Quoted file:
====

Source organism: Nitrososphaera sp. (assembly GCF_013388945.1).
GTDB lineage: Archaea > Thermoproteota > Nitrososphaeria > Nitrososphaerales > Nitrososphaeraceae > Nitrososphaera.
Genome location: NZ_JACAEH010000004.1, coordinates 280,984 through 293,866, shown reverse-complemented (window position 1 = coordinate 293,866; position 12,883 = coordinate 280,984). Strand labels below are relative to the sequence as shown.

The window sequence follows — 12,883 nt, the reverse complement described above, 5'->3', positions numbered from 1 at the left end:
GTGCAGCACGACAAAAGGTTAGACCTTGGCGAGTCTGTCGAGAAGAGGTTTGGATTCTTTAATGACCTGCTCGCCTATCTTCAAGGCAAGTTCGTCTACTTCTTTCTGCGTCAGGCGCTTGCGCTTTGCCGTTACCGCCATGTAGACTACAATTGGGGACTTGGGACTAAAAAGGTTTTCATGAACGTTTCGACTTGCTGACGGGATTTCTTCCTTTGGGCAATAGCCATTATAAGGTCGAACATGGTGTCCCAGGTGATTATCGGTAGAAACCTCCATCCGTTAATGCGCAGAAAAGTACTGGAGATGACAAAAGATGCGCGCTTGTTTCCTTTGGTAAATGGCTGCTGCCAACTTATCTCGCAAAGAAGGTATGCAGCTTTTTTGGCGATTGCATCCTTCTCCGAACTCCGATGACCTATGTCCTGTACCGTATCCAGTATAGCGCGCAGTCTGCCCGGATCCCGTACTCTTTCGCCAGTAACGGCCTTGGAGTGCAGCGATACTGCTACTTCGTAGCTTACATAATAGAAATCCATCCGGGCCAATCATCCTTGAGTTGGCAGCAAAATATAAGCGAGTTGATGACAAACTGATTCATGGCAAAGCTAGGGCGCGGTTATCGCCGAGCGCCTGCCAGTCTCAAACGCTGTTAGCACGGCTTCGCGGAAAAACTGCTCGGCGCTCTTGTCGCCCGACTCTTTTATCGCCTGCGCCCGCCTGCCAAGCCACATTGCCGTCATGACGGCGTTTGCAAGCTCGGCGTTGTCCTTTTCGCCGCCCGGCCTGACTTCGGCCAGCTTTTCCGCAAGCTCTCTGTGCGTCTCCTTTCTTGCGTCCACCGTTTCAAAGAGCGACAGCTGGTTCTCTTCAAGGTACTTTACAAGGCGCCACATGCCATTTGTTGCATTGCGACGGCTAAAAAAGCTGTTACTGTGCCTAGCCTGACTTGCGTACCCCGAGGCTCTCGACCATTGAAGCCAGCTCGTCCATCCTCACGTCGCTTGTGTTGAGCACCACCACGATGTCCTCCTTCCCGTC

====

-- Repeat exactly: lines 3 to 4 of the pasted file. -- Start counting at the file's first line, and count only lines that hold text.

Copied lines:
Genome location: NZ_JACAEH010000004.1, coordinates 280,984 through 293,866, shown reverse-complemented (window position 1 = coordinate 293,866; position 12,883 = coordinate 280,984). Strand labels below are relative to the sequence as shown.

The window sequence follows — 12,883 nt, the reverse complement described above, 5'->3', positions numbered from 1 at the left end: